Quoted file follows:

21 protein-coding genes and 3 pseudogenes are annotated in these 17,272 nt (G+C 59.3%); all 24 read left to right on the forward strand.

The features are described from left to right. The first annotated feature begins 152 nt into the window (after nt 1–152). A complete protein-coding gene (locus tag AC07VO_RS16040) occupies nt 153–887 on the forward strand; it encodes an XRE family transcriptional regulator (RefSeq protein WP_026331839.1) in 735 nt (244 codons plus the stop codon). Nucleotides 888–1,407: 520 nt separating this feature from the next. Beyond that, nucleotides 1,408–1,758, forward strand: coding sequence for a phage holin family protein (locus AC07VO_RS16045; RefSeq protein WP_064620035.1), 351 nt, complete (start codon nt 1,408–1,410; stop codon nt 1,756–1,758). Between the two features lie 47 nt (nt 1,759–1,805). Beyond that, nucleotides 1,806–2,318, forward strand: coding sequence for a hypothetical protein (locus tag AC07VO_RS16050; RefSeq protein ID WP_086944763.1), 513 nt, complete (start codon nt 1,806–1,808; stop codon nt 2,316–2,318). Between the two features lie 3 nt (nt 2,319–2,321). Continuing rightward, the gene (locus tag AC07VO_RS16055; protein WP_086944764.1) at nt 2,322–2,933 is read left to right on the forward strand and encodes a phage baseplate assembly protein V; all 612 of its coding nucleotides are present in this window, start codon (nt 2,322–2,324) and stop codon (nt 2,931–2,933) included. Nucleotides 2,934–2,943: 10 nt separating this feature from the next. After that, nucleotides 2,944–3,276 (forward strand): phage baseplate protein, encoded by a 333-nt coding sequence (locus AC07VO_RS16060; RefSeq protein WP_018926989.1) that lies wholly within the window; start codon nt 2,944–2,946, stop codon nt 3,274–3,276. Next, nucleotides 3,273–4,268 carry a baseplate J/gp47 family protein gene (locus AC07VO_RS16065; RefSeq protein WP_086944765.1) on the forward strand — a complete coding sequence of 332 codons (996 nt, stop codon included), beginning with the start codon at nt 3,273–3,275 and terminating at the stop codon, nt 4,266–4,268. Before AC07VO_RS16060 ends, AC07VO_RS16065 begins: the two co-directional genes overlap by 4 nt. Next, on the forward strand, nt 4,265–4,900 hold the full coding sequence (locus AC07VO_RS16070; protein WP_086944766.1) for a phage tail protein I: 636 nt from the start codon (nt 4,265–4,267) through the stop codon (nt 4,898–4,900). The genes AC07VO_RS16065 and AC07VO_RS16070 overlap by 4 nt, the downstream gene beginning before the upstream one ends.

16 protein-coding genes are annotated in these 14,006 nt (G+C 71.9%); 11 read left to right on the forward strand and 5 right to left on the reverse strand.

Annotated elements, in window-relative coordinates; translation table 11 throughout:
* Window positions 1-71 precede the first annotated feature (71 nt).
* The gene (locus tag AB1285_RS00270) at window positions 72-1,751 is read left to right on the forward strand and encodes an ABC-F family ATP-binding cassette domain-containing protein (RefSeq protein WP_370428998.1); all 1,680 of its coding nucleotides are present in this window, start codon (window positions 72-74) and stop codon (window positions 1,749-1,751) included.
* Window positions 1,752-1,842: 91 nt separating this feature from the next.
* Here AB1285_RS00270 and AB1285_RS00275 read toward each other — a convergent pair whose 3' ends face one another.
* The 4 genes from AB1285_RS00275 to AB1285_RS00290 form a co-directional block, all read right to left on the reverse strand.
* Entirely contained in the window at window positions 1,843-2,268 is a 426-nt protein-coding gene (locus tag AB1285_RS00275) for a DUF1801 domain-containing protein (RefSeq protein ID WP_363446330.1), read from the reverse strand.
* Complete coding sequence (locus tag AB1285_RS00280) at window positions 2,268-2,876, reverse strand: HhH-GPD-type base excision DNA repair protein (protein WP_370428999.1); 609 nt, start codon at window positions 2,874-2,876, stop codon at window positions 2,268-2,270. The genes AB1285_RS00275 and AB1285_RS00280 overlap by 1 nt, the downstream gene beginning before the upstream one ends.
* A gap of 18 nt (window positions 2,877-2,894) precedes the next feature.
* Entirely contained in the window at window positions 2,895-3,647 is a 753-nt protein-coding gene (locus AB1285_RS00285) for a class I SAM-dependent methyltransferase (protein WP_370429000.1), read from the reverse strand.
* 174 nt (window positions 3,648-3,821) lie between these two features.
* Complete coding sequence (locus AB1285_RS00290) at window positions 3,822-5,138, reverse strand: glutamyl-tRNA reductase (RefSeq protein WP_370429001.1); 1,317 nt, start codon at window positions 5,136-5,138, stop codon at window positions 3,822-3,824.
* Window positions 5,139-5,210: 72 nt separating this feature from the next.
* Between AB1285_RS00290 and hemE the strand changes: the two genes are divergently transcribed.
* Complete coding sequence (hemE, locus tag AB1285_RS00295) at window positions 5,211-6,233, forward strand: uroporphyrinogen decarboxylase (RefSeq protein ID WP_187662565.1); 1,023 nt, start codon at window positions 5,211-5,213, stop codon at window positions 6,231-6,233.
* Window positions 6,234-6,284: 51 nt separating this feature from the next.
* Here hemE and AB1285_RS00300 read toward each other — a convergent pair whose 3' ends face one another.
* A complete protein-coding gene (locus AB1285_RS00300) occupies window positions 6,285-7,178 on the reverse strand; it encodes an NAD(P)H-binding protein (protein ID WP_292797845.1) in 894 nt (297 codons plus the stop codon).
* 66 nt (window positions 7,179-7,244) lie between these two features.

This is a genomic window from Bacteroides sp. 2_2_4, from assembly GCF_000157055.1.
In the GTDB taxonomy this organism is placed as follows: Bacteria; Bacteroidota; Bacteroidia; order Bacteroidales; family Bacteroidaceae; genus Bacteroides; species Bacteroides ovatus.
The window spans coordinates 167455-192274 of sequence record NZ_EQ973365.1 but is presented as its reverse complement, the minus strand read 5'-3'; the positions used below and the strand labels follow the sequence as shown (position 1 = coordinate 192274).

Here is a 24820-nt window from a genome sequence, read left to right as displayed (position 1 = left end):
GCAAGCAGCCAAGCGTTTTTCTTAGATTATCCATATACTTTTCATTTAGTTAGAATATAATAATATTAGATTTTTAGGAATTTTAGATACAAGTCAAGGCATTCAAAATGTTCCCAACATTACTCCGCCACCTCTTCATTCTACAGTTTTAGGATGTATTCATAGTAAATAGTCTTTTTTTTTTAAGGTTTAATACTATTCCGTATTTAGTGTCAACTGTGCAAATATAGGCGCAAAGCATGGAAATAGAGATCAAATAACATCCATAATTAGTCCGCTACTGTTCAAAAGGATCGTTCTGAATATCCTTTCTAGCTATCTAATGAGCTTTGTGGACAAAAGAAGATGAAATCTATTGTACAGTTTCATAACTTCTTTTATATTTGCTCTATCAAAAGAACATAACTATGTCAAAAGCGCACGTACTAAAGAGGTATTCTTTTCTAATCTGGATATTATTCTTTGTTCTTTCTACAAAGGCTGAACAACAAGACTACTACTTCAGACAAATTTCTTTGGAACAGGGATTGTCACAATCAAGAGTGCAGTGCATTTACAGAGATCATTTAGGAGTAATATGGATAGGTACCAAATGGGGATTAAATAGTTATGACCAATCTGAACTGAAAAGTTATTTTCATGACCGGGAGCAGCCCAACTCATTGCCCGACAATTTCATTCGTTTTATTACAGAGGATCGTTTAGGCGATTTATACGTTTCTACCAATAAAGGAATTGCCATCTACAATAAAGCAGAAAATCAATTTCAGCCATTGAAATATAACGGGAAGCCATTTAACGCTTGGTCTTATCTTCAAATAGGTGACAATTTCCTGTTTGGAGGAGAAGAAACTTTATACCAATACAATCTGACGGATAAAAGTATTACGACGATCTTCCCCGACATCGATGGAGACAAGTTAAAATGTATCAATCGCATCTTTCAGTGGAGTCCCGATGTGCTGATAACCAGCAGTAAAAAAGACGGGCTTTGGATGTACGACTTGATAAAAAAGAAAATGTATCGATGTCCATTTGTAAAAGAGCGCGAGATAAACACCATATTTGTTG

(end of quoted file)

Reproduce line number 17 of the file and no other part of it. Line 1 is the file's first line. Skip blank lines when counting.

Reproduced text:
* Between AB1285_RS00290 and hemE the strand changes: the two genes are divergently transcribed.